To prevent some duplication, here's another project with similar goals (apologies if you've already aware of it):

            https://github.com/shinh/maloader
            http://shinh.skr.jp/slide/ldmac/000.html
            I actually based my work off maloader :-) If you look down the commit history of Darling, you'll see it.

            Originally posted by RayDonnelly View Post
            I agree that not having cross compilers (for any platform) sucks, but it's not strictly true that there are none for iOS/OSX; there's been a few projects dedicated to making cross compilers for Darwin (xchain, toolchain4, puredarwin and opendarwin). I've adopted, modernised and improved them, forking from javacom's toolchain4:
            Oh yes, I've seen these. But after I fix the little problem with ofstream failing to flush data to a file (some sort of ABI problem in cc1), then we will have something working out of the box with a 100% guaranteed result. Now that's worth fighting for!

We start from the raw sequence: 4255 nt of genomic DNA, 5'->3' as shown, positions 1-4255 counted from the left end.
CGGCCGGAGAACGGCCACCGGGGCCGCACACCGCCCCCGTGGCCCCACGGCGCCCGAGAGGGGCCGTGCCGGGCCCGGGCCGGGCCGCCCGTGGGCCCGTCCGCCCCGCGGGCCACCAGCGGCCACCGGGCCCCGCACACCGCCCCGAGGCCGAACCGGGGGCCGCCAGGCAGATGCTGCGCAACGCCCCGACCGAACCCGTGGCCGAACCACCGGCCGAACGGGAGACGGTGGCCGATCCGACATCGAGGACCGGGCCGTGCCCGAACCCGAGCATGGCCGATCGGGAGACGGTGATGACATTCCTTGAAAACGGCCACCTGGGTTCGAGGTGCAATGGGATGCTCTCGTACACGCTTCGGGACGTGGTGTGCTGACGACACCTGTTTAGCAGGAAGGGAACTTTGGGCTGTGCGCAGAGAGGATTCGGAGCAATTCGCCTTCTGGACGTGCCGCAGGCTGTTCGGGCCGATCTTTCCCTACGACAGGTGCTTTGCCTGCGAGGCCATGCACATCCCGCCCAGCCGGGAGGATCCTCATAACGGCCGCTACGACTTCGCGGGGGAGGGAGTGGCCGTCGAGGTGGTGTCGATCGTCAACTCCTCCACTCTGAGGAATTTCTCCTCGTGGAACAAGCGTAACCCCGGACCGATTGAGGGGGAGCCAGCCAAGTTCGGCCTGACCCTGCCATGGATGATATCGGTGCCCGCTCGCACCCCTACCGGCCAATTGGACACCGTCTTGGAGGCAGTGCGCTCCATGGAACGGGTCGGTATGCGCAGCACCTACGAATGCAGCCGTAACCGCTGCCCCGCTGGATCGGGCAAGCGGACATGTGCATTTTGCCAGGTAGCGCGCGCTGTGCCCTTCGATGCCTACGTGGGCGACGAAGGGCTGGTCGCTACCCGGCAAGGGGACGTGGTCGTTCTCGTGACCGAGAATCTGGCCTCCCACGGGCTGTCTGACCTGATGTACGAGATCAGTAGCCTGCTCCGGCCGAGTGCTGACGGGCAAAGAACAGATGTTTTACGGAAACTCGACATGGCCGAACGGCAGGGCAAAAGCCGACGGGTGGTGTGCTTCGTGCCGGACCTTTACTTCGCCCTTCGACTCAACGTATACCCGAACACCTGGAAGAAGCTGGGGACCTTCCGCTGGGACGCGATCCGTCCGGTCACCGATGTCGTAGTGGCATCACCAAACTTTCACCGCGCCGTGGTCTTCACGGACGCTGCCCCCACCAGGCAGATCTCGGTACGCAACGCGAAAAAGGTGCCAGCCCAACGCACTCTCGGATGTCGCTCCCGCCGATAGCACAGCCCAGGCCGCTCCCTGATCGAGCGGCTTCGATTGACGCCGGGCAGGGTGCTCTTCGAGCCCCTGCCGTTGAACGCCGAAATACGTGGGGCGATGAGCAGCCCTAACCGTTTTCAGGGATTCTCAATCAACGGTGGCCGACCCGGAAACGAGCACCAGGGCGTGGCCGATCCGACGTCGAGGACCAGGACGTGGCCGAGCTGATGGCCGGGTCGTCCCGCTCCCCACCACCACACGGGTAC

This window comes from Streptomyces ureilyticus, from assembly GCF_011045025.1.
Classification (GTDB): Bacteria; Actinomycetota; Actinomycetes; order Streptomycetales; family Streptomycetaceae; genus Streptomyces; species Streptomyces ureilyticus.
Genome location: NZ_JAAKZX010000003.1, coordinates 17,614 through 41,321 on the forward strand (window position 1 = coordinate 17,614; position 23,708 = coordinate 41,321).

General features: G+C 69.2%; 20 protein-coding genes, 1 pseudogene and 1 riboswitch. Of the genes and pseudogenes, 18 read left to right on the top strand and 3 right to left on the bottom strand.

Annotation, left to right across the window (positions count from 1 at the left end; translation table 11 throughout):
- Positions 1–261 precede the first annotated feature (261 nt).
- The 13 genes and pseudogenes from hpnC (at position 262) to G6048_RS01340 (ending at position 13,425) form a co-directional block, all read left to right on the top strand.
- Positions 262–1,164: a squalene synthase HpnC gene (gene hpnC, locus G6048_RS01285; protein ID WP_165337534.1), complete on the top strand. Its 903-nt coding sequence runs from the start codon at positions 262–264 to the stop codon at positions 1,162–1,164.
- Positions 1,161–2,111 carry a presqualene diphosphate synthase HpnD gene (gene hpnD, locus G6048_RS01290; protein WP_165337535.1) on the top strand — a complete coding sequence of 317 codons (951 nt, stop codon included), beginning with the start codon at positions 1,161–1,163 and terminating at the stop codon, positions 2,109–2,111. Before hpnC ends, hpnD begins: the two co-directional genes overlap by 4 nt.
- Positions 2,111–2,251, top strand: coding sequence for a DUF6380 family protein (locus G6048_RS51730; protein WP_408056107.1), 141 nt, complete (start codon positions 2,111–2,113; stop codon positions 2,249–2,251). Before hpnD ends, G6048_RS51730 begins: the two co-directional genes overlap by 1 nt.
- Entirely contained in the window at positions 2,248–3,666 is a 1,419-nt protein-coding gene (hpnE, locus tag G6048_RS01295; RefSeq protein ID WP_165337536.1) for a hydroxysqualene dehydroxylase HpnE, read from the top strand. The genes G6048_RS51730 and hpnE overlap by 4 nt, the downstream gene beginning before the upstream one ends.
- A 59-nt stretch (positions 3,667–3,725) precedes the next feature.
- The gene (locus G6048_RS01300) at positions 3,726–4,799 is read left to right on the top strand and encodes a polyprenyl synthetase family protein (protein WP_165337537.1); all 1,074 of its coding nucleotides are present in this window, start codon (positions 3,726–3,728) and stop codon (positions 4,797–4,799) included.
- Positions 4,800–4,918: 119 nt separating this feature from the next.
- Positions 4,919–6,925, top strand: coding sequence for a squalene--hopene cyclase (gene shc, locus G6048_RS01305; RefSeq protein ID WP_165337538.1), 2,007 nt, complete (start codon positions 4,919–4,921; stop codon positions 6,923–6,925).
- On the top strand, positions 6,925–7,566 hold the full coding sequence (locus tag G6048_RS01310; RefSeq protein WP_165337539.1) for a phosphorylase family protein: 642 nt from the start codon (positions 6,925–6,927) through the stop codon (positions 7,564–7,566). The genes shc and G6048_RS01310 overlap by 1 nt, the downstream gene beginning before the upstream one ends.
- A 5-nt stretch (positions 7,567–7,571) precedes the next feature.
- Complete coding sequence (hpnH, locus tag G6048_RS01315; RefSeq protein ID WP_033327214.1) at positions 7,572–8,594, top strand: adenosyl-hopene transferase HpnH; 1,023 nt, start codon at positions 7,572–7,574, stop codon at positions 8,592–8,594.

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            • #26
              Originally posted by ryao View Post
              It will be interesting to watch how many people contribute. I do not imagine many people would find the idea that contributing to LubosD's project would enable him to enrich himself very appealing. The project might encounter legal problems should he fail to clarify that to contributors.
              Oh I'm not doing this to enrich myself. I only said I want to prevent others making money on my (and other people's) work without sharing back! GPL takes care of this very well.

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              • #27
                Originally posted by conathan View Post